In 2017, after the Trump administration declared its intent to withdraw the U.S. from the Paris Agreement on climate, Levi Strauss & Co. was among the first wave of companies to sign on to the We Are Still In coalition, signaling our intent to continue working toward the treaty’s goals by reducing emissions across our operations. Nearly 4,000 companies, cities, faith-based groups and academic, health care and financial institutions ultimately joined the effort.
Now LS&Co. has taken the next step with the coalition by signing on to its We Are All In statement “to reaffirm our commitment to the Paris Agreement on climate change” and pledge to partner with fellow coalition members and the Biden-Harris administration to tackle the climate crisis.
This came in a busy week for climate action. On December 8, CEO Chip Bergh signed the 2030 CEO Letter to the European Commission, calling for the European Union to increase its 2030 emissions reduction target to at least 55%. That same day, the Climate Disclosure Project (CDP) awarded LS&Co. an “A” score on its climate change survey in recognition of our commitment to science-based climate action to cut emissions, mitigate climate risks and help drive toward a low-carbon economy.
To learn more, we talked to LS&Co. Chief Sustainability Officer Jeffrey Hogue about these efforts and the work ahead.
How do the We Are All In statement and the EU letter fit with our climate position?
We are at an absolutely critical moment in the effort to address the climate crisis: five years after the Paris Agreement and entering the decade that will determine success or failure in responding to this existential threat.
By reaffirming our commitment to mitigate climate change and supporting policies that align with climate science and our values, we’re again sending the message that LS&Co. is ready to work with the global community to create change. Chip sent the same message by signing the EU CEO 2030 letter, encouraging the EU to be even more ambitious with its 2030 climate strategy.
Reentering the Paris Agreement and committing to science-based emissions reductions are key policies that the Biden administration can adopt to advance global climate action and enable the just transition to a resilient clean energy economy. These critical first steps will strengthen the accord, encourage global cooperation and accelerate action to combat the climate crisis, while providing coherency for companies like LS&Co. that have committed to science-based climate action. As the letter states, We Are All In — all in on our efforts to make progress in our operations and continue our climate policy advocacy.
What other policies do we need to achieve the goals of the Paris Agreement?
Addressing the climate crisis will require a range of policy solutions. Market-based approaches like pricing carbon emissions, for example, can encourage businesses to pursue cost-efficient emissions reductions and incentivize clean energy innovation. Furthermore, as governments pursue economic recovery, there’s an opportunity to invest in and create family-sustaining jobs in clean energy and energy efficiency while building a more environmentally and economically resilient economy.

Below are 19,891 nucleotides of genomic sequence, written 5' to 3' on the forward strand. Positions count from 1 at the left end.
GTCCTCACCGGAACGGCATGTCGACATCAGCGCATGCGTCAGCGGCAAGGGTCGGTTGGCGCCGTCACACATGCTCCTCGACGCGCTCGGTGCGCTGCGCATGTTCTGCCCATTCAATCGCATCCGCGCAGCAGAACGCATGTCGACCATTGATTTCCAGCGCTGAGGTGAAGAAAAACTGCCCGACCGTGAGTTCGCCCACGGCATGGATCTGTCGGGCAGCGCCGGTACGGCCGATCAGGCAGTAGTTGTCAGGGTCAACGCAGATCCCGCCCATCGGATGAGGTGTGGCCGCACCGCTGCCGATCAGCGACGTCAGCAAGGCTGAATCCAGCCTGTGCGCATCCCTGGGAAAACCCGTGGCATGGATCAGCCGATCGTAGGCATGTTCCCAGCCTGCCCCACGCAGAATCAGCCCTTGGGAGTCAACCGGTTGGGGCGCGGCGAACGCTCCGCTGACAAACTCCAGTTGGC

This must be accompanied by much stronger support for marginalized communities globally — and in the U.S., Black and Brown communities — that are hit hardest by pollution and climate impacts. That’s an injustice that’s been allowed to persist for far too long.
What does the CDP report tell us about where we are in our programs?
CDP represents major capital markets and 515 investors with $106 trillion in assets under management. By focusing on climate change disclosures, CDP gives investors information they can use to make investment decisions based on the resiliency of companies they’re considering.
This year, LS&Co. is one of 270 companies (of more than 9,000 surveyed) and one of only three pure-play apparel companies that made the climate A List for transparency and management of strategies to combat climate change. This is a huge win for us as a company, and the culmination of years of effort and partnership with our Controllership and our Finance and Legal teams, who’ve worked collectively to disclose information related to our strategy and the financial risks and impacts to our company.
What are your 2021 priorities on climate?
Making the CDP A List is a great achievement, but climate change represents an existential crisis, which makes our work toward our science-based targets and our advocacy for necessary climate and energy policies so necessary. All companies in all sectors need to up their game to ensure that we meet and exceed the reduction trajectories to limit global temperature rise to 1.5*C and avoid the worst of climate change.
From a performance standpoint, our CDP scoring is primarily related to emissions reductions in our owned-and-operated retail, distribution and manufacturing operations, where we now procure 71% of our electricity from renewable sources, on the way to 100% by 2025. And our distribution center in Henderson, Nevada, just achieved LEED Platinum certification as well, which is fantastic news.
We now need to accelerate our performance in our supply chain — which makes up 63% of our overall carbon footprint and where we’ve pledged to reduce emissions by 40% by 2025. This will require further investment in the supply chain. We’ve made positive steps by expanding of our partnership with the International Finance Corporation, and we recently rolled out a new slate of targets for suppliers. In the year ahead, we’ll double down on optimizing performance measurement and supporting our suppliers’ engagement on the reduction pathways.
The recognition from CDP is great, and our recent advocacy efforts are very meaningful. Everyone in the company should be proud. But there’s much more work to do, and we should have much more progress to report on in the year ahead.